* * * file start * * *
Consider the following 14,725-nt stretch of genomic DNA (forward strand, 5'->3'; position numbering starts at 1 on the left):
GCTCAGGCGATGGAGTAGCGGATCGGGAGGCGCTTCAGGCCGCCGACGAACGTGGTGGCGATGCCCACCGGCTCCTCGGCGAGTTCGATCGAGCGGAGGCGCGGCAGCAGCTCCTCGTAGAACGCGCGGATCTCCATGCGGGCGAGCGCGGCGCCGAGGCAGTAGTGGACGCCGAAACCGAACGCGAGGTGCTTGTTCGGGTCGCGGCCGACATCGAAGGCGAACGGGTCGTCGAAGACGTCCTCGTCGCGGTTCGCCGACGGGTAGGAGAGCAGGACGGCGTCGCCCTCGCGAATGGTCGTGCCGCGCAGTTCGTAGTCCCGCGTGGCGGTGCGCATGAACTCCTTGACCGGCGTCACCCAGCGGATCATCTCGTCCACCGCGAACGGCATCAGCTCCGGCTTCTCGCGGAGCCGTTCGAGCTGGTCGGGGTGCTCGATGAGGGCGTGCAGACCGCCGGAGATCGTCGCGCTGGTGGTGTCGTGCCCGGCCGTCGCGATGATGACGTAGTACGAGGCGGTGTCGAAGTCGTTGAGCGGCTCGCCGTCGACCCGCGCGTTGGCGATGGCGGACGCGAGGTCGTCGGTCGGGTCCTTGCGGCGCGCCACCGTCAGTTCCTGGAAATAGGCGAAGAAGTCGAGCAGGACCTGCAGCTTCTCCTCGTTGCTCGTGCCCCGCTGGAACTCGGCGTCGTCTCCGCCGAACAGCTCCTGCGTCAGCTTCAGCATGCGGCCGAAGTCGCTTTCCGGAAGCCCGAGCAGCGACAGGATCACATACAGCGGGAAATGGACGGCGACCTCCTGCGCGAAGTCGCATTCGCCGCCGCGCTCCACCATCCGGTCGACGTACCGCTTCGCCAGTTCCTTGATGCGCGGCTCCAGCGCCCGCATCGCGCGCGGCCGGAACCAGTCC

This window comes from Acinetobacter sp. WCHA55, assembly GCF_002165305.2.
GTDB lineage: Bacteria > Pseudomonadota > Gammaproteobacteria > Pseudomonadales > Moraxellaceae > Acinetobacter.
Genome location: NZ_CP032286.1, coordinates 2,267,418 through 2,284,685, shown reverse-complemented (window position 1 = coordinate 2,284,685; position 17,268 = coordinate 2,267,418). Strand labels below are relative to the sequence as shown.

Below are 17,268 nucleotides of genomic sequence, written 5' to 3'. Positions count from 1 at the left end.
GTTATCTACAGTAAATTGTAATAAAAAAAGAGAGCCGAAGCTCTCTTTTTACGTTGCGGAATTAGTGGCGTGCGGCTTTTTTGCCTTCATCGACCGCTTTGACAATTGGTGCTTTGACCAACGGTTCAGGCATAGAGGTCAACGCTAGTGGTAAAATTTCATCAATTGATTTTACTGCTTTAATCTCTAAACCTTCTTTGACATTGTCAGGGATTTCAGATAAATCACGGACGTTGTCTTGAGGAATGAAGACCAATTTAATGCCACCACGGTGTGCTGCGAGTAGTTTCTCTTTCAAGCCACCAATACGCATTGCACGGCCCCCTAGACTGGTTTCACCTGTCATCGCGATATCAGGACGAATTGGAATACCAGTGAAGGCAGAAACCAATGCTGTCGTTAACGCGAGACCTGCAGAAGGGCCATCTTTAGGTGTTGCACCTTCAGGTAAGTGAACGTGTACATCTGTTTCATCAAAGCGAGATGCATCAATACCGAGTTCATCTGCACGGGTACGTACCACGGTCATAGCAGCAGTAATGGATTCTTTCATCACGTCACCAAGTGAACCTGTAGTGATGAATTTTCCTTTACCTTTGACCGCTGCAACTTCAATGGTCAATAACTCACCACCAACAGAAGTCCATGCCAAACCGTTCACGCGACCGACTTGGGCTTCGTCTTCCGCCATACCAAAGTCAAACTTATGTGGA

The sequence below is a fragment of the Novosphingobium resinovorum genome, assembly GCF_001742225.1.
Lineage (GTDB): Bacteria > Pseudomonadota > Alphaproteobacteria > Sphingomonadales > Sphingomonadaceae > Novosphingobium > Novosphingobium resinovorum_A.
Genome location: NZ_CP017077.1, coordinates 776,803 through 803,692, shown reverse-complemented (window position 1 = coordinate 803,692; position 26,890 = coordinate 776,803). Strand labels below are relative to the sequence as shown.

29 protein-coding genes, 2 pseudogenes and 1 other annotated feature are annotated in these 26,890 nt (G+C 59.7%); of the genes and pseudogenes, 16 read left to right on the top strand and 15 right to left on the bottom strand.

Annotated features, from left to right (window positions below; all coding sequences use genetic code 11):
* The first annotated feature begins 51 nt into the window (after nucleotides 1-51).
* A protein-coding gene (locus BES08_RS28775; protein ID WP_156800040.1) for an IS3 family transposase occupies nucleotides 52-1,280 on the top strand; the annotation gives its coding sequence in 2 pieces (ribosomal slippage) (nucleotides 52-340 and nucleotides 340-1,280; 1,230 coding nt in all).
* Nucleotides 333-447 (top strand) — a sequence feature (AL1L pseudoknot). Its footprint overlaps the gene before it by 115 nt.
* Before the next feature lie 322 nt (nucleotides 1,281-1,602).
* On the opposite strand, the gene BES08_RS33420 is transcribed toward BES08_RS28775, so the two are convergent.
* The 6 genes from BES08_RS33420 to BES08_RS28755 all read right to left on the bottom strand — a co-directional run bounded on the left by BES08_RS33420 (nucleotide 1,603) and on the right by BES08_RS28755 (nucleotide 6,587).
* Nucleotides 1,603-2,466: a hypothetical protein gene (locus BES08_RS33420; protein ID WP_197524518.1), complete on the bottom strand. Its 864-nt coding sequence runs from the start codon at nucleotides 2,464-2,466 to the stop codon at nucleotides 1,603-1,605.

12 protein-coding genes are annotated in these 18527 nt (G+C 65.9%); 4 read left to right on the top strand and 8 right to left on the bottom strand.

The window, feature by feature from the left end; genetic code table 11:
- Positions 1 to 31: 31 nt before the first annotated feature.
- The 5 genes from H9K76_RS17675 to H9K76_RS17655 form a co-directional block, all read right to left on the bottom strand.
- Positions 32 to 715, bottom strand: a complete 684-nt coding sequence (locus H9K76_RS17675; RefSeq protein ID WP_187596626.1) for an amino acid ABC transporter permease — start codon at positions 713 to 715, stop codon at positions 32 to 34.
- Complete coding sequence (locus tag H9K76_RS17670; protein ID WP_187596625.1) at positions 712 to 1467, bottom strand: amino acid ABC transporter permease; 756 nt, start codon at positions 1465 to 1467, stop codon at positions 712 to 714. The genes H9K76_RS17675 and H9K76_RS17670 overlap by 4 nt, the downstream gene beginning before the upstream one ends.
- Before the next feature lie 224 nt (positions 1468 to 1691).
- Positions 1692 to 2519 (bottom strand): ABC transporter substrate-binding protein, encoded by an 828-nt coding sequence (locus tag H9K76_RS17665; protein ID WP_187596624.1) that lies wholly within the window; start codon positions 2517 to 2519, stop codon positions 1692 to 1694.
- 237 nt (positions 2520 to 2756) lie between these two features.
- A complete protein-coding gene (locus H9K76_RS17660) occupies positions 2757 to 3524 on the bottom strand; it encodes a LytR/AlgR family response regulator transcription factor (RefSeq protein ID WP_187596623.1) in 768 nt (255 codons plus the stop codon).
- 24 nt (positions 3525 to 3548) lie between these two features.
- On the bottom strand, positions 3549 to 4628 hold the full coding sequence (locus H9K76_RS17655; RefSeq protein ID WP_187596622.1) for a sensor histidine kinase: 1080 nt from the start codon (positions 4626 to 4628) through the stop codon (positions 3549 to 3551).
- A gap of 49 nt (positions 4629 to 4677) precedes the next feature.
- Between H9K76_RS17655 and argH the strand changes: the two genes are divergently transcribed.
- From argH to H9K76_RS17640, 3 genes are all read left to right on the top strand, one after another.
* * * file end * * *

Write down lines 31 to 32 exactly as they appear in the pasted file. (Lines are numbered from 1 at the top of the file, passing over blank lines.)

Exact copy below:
- On the bottom strand, positions 3549 to 4628 hold the full coding sequence (locus H9K76_RS17655; RefSeq protein ID WP_187596622.1) for a sensor histidine kinase: 1080 nt from the start codon (positions 4626 to 4628) through the stop codon (positions 3549 to 3551).
- A gap of 49 nt (positions 4629 to 4677) precedes the next feature.